This empirical study, therefore, has focused especially on the interrelationship among shyness, motivation, and WTC, and tried to seek ways of creating an enjoyable and effective classroom situation through music with the intention to reduce learners’ shyness.


1. The Study of Motivation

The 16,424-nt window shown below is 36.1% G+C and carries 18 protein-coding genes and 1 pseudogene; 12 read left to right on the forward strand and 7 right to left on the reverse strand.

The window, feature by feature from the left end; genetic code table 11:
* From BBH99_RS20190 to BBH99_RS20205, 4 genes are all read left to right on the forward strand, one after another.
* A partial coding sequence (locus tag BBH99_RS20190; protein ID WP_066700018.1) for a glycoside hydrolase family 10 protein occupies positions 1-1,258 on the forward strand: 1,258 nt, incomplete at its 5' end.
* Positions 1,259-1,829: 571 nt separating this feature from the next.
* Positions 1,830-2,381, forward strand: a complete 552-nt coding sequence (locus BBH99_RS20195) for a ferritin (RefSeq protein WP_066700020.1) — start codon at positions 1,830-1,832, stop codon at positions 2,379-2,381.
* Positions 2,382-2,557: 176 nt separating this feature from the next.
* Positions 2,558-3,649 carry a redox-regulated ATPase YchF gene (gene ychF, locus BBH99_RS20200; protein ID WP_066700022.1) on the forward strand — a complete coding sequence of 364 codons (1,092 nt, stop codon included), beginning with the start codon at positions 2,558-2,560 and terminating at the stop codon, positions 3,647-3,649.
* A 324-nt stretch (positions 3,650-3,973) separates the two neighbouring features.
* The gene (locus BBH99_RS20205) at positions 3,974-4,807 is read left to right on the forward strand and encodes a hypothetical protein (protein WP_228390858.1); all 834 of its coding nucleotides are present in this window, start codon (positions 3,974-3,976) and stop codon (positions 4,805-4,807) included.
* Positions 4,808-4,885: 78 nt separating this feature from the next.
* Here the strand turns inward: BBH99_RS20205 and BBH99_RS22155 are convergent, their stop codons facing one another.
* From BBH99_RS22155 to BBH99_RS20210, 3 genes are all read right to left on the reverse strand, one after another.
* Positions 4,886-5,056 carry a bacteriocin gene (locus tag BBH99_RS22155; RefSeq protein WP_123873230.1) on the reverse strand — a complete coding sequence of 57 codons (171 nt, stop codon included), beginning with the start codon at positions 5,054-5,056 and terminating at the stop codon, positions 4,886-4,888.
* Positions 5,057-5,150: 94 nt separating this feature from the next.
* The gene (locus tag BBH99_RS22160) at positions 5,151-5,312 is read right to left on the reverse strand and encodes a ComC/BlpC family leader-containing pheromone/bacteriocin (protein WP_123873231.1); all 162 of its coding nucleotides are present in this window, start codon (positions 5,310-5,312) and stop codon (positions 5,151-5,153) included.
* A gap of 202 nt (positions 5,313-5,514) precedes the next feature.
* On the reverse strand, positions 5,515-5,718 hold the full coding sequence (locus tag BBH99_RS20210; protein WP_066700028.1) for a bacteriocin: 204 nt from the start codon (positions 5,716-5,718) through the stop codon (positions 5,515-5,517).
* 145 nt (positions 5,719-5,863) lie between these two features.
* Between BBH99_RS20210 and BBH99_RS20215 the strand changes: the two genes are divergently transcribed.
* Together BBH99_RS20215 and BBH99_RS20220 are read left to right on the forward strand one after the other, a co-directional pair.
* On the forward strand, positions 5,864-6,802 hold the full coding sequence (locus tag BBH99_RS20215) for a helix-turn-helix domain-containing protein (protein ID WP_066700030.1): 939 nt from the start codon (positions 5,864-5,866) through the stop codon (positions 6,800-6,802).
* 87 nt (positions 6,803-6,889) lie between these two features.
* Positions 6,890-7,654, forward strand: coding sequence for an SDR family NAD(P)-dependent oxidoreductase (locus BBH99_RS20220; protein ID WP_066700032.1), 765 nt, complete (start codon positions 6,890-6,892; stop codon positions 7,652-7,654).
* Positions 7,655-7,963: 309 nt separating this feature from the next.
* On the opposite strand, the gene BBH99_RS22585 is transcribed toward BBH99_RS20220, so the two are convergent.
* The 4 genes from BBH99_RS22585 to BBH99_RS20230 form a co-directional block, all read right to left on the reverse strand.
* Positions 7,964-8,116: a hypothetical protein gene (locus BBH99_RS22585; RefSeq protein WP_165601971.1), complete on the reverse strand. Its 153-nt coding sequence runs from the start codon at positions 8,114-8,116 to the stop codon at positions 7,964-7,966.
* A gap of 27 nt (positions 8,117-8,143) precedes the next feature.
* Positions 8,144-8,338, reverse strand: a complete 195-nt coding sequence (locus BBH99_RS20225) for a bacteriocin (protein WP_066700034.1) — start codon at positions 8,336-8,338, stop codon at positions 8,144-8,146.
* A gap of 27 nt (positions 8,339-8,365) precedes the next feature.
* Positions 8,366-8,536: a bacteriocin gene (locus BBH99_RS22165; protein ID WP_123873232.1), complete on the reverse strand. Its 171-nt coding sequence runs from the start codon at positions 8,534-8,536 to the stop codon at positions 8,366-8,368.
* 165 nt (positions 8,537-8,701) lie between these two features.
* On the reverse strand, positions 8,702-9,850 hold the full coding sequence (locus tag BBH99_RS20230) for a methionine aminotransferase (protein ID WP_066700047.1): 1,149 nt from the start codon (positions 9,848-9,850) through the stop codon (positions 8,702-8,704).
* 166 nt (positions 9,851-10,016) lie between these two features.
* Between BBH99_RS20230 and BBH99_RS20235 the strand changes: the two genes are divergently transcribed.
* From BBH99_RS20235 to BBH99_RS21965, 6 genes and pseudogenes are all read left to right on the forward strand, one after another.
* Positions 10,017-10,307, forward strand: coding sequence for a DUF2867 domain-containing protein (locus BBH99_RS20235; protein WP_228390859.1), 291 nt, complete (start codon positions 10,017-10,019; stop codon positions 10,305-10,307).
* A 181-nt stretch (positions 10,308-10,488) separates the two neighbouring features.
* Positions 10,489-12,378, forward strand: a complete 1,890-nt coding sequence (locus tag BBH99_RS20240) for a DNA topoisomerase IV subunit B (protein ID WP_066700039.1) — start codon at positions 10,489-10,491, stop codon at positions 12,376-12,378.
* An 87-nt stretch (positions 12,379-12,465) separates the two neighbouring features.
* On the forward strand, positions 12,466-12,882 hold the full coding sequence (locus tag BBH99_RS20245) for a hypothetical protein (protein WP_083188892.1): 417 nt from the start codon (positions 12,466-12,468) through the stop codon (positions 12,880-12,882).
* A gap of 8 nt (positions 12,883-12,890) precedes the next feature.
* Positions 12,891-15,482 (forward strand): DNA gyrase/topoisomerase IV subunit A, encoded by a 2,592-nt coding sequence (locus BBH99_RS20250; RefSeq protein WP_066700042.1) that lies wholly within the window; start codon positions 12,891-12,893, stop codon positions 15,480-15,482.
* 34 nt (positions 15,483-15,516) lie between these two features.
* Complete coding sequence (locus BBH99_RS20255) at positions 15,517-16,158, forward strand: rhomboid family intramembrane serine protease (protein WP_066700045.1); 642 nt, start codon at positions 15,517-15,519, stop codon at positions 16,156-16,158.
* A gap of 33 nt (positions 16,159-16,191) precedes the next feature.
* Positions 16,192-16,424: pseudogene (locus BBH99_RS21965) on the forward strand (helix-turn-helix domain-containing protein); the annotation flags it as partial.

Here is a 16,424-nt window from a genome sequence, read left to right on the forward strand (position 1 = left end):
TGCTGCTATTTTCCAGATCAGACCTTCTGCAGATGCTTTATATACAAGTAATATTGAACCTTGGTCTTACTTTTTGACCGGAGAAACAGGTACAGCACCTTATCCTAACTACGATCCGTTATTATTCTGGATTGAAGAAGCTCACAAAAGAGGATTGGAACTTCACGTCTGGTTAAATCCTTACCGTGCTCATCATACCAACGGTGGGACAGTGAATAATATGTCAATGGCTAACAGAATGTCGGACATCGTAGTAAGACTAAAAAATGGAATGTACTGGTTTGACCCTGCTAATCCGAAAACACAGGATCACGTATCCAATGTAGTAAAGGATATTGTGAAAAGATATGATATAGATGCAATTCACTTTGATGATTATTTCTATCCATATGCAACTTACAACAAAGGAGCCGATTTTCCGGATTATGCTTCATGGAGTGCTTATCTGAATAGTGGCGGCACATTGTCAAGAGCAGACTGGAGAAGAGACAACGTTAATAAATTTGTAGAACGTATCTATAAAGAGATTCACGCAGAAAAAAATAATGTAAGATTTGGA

L2 motivation, discussed for many years among critics, is still considered one of the most significant affective factors in second language acquisition (SLA) (Agawa & Takeuchi, 2016; Deci & Ryan, 1985; Dörnyei, 2001; Dörnyei & Ushioda, 2009; Gardner, 1985; Noels et al., 1999; Ueki & Takeuchi, 2015). According to self-determination theory (SDT) (Deci & Ryan, 1985, 2002), L2 motivation can be classified into two categories: intrinsic motivation and extrinsic motivation. The former refers to the desire to perform an activity. Thus, students who are intrinsically motivated find the language learning process enjoyable and thereby become more deeply engaged in this process (Kormos et al., 2011; Yashima et al., 2009). The latter refers to a goal that is external to language learning activities and controlled by outside contingencies (Yashima et al., 2009). Extrinsically motivated learners engage in the language learning process mostly because they want to gain a good grade or reward, or to avoid subtractions from the total grade. Of the two types of motivation, intrinsic motivation is desirable and should ideally be reinforced in the classroom language learning process, since it is by autonomous motivation that learners engage in activities such as pairwork more volitionally (Deci & Gagne, 2005).